There are common bikepacking foods and there are some real weird ones. Let’s attack the oddities first. My buddy Kurt as an example, relies on high calorie foods like Oreos, jelly beans, cheap trail mix, gas station burritos, candy bars, and any other junk within arm’s reach. He also won the 2700 mile Tour Divide race on those fuels. He’s not the only rider to burn junkfood on protracted epics, but a more sensible menu might include food bars like those from ProBar, Kate’s, Clif, or homemade bars. Trail mix is incredibly high in calories as are some drink mixes like Hammer Perpetuem. I find it helpful to have a balance of sweet and savory foods as too much sweetness wrecks my stomach and messes with my blood sugar. Standard backpacking meals like those from Backpacker Pantry and Mountain House are excellent options but will require the addition of a small stove and pot to your kit. Those meals pack big calories with minimal weight. Other foods like cous-cous and oatmeal can be rehydrated with cold water and offer much needed carbohydrates. I’ve become a big fan of the tortilla, peanut butter, and fig recovery wrap. It’s a nice balance of carbohydrates and protein and travels well. Speaking of figs, Fig Newtons rival a PowerBar for quality fuel. Just be sure to read food labels and most importantly, experiment before you ride off into the hinterlands.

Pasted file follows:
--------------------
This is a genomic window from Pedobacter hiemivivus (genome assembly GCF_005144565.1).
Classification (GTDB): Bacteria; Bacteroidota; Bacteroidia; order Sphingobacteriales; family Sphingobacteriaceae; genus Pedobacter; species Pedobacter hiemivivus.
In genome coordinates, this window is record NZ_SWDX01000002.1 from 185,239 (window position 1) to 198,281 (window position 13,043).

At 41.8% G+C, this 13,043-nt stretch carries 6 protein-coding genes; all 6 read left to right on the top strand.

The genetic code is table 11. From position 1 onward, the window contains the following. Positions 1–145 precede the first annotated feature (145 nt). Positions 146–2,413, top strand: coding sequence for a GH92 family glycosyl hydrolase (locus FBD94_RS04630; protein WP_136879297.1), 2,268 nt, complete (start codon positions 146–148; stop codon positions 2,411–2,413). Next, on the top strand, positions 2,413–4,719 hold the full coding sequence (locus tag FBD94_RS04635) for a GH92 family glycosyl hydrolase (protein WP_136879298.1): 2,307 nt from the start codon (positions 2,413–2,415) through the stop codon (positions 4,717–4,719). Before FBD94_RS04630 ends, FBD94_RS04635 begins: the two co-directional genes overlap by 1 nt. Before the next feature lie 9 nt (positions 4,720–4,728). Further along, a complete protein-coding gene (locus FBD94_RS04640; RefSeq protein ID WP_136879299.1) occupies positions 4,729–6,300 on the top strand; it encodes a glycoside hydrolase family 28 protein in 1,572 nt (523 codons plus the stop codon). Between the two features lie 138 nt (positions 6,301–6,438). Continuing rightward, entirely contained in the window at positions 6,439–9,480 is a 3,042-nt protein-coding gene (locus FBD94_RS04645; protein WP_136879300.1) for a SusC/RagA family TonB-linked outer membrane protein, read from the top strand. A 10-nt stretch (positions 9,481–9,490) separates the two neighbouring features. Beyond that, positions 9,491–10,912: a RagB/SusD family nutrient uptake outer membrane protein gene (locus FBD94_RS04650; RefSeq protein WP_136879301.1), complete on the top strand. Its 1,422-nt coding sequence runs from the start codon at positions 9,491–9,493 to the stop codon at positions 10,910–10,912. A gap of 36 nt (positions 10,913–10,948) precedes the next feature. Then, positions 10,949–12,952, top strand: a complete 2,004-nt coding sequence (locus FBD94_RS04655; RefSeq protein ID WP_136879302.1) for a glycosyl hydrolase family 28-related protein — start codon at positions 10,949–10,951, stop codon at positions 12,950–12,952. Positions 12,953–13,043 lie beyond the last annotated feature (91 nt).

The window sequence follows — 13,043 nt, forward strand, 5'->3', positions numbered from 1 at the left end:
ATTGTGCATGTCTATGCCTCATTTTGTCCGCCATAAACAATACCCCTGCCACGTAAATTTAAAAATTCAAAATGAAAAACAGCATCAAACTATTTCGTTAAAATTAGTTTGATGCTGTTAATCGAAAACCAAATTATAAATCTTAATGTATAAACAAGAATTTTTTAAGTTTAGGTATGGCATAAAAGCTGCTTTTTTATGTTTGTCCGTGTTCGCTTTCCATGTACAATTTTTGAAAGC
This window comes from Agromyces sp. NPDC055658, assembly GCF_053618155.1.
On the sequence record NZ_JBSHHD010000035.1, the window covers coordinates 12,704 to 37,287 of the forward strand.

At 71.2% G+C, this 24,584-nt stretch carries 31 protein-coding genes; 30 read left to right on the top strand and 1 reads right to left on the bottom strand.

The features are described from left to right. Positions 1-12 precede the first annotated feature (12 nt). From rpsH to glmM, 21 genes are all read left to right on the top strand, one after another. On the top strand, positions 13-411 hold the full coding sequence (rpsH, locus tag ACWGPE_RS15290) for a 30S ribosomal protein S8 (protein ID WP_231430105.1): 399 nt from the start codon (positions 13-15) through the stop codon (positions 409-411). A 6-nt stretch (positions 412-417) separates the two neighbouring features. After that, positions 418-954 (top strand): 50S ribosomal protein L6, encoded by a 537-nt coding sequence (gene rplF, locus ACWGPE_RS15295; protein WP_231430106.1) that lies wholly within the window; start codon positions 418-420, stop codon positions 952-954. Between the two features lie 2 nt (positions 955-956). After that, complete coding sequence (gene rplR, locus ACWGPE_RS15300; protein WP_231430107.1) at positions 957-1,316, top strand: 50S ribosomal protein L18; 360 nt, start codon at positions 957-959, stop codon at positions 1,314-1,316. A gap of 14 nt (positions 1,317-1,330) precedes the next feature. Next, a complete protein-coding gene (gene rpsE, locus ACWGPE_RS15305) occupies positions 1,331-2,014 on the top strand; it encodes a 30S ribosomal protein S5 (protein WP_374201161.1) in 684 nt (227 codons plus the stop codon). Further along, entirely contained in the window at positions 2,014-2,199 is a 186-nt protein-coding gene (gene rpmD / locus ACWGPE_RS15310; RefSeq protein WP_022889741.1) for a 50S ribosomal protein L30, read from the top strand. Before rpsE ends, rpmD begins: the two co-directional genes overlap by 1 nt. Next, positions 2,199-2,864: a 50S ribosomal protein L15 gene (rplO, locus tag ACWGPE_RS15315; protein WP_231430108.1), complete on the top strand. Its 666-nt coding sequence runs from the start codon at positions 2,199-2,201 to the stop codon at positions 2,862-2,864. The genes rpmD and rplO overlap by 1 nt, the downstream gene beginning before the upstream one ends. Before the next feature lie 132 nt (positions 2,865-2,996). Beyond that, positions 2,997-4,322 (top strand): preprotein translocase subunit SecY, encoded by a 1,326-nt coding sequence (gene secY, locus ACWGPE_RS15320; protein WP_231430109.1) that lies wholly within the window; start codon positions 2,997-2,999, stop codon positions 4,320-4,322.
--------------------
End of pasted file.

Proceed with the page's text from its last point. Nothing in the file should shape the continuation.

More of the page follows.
An easy solution, pre-packaged backpacking meals are a great source of fuel for protracted trips. They taste better than you’d think.